A debate kicked off online yesterday on what impact — if any — can social media have on charitable fundraising efforts.
On one side, few charities have truly embraced social media as another fundraising channel; less than 3% of the 11,196 non-profit groups that responded to the Nonprofit Social Network Benchmark survey say that they raised more than $10,000 on Facebook in 2010 (via The Chronicle of Philanthropy).
On the other hand, according to Anthony Sicola of NetWitsThinkTank.com, charities that have taken a holistic or integrated approach to fundraising — combining multiple social media tools with the more traditional approach of email or mailed requests — saw their fundraising increase as much as 40% compared to peers that didn't use these social tools.
Sicola lists some things to think about when integrating social media tools into a fundraising plan (via NetWitsThinkTank):
Facebook-Allowing your participants to sync their Facebook account directly from their personal fundraising headquarters allows them to update their current fundraising goal to friends, family and colleagues and provides a direct link back to their personal fundraising page. This one is all about simplicity…sure, anyone can update their Facebook status with a link to their personal fundraising page, but if you're offering your participants a way to do it that's integrated with their fundraising headquarters, you'll see more participants sending more messages…and in turn raising more money.
Twitter-140 characters isn't a lot of real estate, but if event managers allowed participants to link their Twitter account to their personal fundraising page, those participants could engage their Twitter network with fundraising updates and a link back to their page so people can donate. Again this is about simplicity- anyone can update Twitter, but allowing participants to do it directly from their headquarters is easier on them and will get your message out to their network.
YouTube-A picture is worth a thousand words, right? Well how many words is a video worth? While a static image can help your participant personalize their fundraising page, just think what a video could do. A personal message directly from your participant about why your cause is so important to them will help them achieve their goals.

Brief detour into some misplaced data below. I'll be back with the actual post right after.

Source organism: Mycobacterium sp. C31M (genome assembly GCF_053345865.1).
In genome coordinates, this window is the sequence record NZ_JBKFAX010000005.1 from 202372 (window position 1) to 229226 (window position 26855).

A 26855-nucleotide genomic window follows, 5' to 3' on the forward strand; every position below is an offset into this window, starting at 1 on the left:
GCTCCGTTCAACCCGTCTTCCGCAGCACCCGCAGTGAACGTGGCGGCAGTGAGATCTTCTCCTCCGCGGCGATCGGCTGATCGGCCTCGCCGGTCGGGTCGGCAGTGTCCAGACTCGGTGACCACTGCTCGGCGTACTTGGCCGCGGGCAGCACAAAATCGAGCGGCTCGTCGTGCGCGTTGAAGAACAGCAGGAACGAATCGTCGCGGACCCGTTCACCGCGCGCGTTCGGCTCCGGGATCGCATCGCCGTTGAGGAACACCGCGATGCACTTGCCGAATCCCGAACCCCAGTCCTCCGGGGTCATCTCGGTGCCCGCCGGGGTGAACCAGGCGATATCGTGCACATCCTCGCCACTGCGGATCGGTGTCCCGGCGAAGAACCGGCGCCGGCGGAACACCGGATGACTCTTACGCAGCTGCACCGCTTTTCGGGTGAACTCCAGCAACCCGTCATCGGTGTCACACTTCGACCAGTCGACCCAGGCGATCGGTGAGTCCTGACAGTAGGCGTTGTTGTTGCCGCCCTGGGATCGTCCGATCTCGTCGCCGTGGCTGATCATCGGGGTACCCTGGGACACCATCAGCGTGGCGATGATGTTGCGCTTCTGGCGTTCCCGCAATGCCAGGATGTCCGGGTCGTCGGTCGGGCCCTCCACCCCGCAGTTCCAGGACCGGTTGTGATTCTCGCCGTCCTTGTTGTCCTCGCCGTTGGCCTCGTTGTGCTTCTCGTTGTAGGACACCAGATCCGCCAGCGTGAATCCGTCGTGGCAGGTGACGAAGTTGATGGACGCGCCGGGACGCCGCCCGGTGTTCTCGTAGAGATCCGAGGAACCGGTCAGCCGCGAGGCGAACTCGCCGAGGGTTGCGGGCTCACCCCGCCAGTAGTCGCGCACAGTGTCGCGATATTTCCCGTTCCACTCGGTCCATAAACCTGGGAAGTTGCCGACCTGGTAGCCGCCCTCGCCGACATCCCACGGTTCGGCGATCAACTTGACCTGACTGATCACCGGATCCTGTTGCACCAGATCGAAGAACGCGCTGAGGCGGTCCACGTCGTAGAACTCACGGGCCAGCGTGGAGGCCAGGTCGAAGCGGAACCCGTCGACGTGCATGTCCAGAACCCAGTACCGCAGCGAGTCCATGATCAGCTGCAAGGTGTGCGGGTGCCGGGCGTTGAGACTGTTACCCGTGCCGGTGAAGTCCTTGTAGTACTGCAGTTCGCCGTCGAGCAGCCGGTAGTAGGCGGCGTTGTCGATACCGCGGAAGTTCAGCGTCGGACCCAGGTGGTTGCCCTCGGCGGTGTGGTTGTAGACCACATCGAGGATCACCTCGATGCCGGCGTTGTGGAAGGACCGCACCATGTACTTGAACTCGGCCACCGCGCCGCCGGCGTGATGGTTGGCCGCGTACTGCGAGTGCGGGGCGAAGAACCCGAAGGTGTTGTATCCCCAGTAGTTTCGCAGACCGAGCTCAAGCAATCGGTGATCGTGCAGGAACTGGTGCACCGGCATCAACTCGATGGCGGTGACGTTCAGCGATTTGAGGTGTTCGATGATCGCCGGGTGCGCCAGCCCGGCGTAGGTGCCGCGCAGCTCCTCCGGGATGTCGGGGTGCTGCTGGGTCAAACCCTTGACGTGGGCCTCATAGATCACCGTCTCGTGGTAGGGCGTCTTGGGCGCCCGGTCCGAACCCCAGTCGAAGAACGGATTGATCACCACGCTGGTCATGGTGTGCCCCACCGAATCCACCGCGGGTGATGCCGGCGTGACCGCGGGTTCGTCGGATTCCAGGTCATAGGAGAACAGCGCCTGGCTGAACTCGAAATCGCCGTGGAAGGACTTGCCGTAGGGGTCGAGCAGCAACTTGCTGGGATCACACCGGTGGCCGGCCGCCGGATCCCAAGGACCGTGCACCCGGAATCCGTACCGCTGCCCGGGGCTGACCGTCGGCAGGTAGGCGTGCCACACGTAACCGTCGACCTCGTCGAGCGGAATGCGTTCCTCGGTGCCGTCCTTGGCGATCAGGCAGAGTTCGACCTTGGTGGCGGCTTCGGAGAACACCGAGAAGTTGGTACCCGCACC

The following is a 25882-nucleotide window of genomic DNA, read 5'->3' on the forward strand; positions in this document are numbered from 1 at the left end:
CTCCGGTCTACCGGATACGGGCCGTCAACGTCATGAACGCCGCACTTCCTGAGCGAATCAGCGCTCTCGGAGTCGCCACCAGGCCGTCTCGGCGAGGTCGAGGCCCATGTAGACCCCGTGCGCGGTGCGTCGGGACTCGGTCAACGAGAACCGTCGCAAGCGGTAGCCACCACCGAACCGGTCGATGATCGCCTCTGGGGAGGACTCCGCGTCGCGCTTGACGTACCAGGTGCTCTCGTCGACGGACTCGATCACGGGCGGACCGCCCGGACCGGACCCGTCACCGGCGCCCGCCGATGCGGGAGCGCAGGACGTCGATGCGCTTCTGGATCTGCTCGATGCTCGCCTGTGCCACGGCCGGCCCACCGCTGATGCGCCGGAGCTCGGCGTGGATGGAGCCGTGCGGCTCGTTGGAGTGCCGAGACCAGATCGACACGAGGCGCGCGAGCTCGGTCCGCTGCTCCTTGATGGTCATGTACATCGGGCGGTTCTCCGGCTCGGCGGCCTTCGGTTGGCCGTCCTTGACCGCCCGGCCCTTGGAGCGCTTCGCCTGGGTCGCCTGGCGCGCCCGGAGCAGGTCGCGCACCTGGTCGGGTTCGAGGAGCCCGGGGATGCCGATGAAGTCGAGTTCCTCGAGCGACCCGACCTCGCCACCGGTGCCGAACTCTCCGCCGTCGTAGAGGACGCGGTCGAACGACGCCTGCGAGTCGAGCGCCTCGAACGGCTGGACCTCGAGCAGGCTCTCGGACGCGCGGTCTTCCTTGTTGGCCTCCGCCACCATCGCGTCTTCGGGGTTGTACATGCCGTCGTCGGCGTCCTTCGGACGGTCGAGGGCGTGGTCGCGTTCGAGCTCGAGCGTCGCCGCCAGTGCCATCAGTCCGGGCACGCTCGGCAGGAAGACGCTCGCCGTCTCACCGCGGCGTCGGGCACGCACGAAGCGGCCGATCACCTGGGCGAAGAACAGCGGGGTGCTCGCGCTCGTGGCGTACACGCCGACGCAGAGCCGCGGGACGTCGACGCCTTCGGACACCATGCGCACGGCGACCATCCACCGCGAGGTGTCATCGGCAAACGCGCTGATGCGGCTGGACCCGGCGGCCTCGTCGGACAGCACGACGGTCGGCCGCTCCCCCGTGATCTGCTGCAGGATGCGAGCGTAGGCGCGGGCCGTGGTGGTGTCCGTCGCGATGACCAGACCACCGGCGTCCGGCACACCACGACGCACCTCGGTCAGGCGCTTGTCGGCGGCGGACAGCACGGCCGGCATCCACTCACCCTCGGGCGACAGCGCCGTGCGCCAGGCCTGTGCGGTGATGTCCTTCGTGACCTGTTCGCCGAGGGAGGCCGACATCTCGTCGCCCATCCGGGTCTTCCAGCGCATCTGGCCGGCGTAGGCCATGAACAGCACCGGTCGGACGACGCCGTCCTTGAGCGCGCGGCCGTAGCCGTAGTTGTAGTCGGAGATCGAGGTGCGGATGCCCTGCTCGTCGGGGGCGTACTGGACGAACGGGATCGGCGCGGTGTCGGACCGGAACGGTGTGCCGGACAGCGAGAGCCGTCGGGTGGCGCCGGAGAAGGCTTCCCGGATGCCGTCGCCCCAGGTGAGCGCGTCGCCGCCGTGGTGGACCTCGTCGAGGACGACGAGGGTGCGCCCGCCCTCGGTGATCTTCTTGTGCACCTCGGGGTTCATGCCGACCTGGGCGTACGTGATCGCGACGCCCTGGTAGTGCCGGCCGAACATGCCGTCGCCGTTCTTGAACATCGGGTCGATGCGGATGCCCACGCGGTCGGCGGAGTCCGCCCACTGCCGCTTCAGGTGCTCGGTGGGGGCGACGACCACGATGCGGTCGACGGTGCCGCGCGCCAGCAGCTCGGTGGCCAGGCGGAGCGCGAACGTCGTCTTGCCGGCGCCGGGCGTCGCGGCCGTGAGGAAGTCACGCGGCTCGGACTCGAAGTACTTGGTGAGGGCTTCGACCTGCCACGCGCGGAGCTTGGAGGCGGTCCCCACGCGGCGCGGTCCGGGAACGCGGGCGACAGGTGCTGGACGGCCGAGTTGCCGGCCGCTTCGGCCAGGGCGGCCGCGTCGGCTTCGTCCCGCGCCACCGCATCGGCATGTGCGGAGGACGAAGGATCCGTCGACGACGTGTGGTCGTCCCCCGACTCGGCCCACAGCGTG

The take-away? Social media tools can have a positive impact on fundraising as long as charities are savvy about the approach.
For a grassroots take on this issue, I recently heard about this young man who helped build a boat for school children of Zamboanga City, Philippines, with a help from Facebook.
Last October, Jay Jaboneta attended a blogging summit in Zamboanga City. While at the summit, Jaboneta heard a story about a group of children who were swimming a half a mile each day just to attend school. The story moved him so much that he posted an update to his Facebook wall that night. Almost immediately, one of his friends started an online fundraising campaign among friends, and in less than a week, the "Zamboanga Funds for Little Kids" campaign had raised $1,614.39.
"I never thought a Facebook update could help us raise almost $2,000 in one week," Jaboneta told me via email. "The money was used to build a boat so the little kids in Zamboanga City no longer need to swim to school. We've built one already, and we're now raised enough funds to build two more boats."
Their campaign, which simply started as an update on Facebook, is even beginning to look like a more traditional not-for-profit, Jaboneta says.
"The project is now a small-scale charitable operation in coordination with local volunteers, national donors and myself. We are also looking at how we can improve the livelihood opportunities of the kids' parents."